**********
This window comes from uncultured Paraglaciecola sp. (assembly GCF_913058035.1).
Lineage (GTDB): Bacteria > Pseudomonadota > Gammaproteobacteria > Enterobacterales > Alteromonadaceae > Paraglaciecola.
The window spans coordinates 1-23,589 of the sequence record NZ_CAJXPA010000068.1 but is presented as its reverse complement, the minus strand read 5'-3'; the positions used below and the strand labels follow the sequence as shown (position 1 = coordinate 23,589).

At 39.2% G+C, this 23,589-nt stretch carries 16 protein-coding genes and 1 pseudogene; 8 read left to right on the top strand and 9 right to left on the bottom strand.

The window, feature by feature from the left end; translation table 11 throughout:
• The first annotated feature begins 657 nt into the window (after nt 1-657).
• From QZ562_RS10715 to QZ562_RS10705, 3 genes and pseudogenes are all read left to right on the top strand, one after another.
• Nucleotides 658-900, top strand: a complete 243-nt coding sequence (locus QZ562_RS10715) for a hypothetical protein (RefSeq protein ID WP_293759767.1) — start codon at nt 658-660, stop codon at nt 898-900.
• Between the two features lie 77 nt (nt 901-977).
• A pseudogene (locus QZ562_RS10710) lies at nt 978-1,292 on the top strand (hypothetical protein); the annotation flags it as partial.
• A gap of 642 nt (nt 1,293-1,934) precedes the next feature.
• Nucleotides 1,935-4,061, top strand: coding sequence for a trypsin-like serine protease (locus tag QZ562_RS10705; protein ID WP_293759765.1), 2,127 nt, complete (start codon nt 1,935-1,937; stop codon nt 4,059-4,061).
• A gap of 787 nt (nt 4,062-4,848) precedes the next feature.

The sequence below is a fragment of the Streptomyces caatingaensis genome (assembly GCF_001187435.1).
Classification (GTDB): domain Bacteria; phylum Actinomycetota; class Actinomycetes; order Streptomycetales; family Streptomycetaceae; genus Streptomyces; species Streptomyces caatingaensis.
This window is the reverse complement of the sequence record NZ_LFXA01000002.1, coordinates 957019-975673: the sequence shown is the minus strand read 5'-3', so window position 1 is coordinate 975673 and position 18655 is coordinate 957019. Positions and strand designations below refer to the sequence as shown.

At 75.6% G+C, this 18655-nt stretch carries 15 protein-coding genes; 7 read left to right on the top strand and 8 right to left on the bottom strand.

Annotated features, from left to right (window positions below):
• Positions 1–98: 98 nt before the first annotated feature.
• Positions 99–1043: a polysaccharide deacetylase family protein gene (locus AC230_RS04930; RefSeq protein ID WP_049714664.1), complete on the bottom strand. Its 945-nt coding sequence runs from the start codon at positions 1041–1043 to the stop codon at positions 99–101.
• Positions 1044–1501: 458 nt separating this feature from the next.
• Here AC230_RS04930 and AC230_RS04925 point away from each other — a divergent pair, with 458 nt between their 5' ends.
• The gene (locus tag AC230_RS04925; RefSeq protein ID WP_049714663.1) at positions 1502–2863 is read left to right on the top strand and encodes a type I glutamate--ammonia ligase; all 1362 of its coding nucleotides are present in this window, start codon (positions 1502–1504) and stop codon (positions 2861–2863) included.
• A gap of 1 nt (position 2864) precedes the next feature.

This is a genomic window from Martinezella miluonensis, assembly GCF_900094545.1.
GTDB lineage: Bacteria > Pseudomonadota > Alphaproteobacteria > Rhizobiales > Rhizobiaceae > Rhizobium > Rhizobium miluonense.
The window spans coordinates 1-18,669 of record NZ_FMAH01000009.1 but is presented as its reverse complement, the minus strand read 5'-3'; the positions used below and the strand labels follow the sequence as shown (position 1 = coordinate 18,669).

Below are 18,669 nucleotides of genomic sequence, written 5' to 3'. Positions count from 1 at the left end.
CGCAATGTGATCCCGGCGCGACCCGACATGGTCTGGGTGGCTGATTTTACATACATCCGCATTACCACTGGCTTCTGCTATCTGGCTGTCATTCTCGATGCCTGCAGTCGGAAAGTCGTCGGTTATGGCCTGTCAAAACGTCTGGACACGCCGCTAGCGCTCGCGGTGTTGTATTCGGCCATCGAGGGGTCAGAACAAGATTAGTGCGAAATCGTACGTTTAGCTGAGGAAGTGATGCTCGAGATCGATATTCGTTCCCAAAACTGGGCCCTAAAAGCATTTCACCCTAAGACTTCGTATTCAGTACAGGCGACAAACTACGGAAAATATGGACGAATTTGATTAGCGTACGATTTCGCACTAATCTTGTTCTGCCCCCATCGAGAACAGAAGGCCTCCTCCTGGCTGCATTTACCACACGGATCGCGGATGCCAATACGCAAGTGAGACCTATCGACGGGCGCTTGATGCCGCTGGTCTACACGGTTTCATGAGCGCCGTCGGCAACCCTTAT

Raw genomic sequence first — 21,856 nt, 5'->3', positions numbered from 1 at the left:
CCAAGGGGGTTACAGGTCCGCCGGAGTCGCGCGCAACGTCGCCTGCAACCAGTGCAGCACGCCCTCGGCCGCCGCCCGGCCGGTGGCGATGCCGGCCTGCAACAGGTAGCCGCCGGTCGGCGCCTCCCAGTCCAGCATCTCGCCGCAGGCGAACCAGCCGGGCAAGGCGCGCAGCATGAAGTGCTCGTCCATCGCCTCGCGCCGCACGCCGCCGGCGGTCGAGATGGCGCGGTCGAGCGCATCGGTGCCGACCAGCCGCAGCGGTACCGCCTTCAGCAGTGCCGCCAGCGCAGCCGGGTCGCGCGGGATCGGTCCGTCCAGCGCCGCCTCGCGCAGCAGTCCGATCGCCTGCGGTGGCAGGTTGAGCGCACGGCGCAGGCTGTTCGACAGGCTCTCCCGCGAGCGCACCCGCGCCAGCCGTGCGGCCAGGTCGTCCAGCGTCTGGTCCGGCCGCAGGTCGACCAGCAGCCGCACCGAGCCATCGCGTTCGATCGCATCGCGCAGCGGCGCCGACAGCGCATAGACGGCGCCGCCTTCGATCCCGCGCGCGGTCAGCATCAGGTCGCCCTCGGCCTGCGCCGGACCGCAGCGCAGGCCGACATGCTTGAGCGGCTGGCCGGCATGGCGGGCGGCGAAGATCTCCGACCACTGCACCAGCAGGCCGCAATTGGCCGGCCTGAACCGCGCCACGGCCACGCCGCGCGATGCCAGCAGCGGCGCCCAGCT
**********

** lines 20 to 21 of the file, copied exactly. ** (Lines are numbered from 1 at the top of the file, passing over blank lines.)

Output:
• Positions 99–1043: a polysaccharide deacetylase family protein gene (locus AC230_RS04930; RefSeq protein ID WP_049714664.1), complete on the bottom strand. Its 945-nt coding sequence runs from the start codon at positions 1041–1043 to the stop codon at positions 99–101.
• Positions 1044–1501: 458 nt separating this feature from the next.